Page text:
The most recent link, with two universities in Brazil, will see OU material for mathematics and sciences courses being translated into Brazilian Portuguese and delivered by the Federal University of Para and the Federal University of Ceara.

In the US, however, the OU has forged a different partnership. It set up a sister organisation with the Western Governors University, a virtual university that offers students access to online courses provided by a range of institutions based in the western states.

However, the partnership has stagnated and the US-OU is forging ahead through other partnerships. It has already enrolled its first students on courses leading to American qualifications and is seeking full accreditation from the Middle States Colleges and Universities Commission.

Meanwhile in the United Kingdom, the OU is looking to expand its student numbers. "I am sure there is growth in the UK market, particularly at postgraduate and sub-degree level," said Sir John.

"At sub-degree level, the take-up of Higher National Diplomas is not at the level that the government wanted. I think the idea of associate degrees has a lot of merit to it. Rightly or wrongly, people like the term 'degree' and they like to think they have been doing university study. So if we can combine vocational with academic, that would be attractive.

"Then there is lifelong learning. As more younger people participate in higher education, more older people think that they should do so too."

The OU is adept at knowing the government's mind and adjusting to suit government priorities. It has just created a centre for widening participation, for example. It has also been approved as a supplier to University for Industry. And it is trying to position itself as the major provider of the training that will be required for existing and new academics to be accredited by the Institute for Learning and Teaching.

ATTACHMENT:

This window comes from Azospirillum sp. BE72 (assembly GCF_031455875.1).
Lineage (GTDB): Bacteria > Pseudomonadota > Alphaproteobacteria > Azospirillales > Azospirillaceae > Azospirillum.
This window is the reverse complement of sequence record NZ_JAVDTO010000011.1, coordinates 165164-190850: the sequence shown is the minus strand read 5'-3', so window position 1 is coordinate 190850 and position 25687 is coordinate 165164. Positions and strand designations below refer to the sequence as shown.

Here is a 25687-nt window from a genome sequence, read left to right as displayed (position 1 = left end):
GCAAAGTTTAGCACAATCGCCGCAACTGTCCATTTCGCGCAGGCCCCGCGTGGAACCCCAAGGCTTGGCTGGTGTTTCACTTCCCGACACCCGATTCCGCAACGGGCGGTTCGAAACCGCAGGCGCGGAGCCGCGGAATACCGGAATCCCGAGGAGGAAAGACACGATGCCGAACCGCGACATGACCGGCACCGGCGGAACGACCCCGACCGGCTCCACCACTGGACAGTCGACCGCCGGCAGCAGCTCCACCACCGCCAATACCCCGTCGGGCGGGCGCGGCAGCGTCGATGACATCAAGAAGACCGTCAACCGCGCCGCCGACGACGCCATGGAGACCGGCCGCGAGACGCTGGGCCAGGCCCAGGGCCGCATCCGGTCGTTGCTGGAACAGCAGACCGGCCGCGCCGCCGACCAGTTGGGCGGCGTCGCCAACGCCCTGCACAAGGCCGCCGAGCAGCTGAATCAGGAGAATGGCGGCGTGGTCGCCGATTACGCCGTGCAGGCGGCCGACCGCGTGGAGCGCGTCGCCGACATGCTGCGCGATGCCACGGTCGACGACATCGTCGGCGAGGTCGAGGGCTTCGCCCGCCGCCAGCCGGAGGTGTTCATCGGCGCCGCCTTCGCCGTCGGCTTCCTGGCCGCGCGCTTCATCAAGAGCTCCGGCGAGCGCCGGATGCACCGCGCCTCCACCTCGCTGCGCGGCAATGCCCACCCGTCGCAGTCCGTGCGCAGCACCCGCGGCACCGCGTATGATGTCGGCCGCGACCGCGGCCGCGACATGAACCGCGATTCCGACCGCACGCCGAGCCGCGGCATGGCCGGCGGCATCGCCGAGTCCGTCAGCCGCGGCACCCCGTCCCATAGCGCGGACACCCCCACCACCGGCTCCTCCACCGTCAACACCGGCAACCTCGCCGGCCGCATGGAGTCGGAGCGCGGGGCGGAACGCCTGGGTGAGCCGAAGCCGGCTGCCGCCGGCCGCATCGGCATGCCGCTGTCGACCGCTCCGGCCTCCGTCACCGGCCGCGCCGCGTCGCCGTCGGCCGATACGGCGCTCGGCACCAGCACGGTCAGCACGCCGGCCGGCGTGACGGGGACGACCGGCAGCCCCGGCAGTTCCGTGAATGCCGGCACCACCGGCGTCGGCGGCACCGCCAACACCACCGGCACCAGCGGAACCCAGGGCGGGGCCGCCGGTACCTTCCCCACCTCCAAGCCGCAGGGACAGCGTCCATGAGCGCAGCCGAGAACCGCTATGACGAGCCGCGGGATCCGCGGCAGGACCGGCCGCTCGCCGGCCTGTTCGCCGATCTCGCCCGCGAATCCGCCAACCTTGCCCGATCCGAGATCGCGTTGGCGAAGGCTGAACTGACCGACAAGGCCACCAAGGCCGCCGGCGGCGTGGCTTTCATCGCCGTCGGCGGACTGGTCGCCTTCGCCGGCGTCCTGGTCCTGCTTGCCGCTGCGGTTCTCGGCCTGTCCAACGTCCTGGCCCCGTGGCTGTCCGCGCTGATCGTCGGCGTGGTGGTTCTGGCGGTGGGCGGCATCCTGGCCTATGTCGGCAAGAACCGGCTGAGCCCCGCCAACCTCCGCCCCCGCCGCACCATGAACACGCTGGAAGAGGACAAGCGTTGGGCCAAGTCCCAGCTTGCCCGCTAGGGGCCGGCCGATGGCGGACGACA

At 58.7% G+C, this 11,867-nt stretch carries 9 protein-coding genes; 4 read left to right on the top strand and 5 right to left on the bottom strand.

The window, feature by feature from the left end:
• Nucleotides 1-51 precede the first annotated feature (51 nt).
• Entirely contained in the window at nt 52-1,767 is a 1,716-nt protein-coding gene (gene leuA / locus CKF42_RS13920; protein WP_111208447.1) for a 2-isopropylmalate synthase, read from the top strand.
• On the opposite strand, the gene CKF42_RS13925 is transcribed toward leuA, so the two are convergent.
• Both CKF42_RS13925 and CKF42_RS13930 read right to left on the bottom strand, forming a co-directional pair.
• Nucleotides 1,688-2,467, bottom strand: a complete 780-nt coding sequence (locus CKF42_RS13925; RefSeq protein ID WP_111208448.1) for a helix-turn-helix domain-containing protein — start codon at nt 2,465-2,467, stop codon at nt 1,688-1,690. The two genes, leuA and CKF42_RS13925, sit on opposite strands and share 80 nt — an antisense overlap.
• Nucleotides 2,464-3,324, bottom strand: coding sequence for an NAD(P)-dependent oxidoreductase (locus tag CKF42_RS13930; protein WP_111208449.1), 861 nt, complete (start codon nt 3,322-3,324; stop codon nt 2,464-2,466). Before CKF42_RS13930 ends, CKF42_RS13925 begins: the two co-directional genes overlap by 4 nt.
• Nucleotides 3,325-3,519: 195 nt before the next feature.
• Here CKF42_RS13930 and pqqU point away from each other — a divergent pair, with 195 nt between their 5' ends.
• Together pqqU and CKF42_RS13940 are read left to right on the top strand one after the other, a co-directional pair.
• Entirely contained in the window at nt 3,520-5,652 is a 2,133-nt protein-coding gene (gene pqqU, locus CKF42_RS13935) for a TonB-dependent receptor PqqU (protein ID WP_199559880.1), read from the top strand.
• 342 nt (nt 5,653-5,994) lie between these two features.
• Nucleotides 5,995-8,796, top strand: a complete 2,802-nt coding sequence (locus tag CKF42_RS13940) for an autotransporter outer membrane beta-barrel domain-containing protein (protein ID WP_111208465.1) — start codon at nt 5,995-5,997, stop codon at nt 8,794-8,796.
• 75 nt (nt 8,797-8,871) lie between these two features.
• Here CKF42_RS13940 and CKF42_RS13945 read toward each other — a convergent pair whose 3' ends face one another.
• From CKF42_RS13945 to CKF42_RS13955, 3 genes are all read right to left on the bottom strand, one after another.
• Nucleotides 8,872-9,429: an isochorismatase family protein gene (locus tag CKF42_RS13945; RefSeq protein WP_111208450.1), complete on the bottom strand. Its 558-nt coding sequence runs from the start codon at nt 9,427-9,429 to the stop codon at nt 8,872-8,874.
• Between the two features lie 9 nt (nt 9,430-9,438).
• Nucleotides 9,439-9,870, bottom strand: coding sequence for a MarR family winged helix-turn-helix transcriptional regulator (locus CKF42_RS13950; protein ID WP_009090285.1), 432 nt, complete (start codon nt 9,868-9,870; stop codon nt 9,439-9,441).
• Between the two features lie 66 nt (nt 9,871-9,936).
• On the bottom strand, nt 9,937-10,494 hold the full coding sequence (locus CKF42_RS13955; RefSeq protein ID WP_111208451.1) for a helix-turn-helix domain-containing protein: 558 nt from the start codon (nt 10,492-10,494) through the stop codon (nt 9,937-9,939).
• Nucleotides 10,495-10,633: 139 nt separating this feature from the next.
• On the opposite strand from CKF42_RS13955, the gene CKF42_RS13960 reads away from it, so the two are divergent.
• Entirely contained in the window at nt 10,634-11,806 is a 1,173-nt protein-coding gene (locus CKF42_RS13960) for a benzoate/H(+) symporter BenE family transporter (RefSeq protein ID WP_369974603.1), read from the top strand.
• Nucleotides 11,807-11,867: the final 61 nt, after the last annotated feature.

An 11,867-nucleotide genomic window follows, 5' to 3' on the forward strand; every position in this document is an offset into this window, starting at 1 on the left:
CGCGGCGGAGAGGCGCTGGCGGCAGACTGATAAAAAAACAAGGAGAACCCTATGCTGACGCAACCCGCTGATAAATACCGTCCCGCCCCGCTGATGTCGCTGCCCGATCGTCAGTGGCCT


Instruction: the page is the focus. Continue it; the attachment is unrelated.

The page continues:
The government has identified that the country needs more doctors, and the OU is developing a foundation course for medicine in collaboration with the medical schools. Students who have completed the course would be able to enter directly into the third year of medical school. The OU has also set up an access agreement with individual medical schools that allows students who have taken a certain combination of the OU's biology courses to enter medical school.

Expansion will also come from new technologies. The OU has a Knowledge Media Institute where researchers develop new ways of delivering learning to students. At present, the OU has only one programme that is entirely web based, but it is exploring the possibility of delivering more courses this way. "We could also set up programmes where students do not meet their tutors. It is all done by email. We are taking that gently," said Sir John.

Personal contact with tutors and partnerships overseas are likely to remain the main strengths of the OU, however. "In this era of globalisation, when we are looking at opening up enrolments worldwide, we are lucky because once we get to a certain size, we have to have a local presence, which we establish through partnerships. The success of The Open University depends on its excellent learning materials and personal support."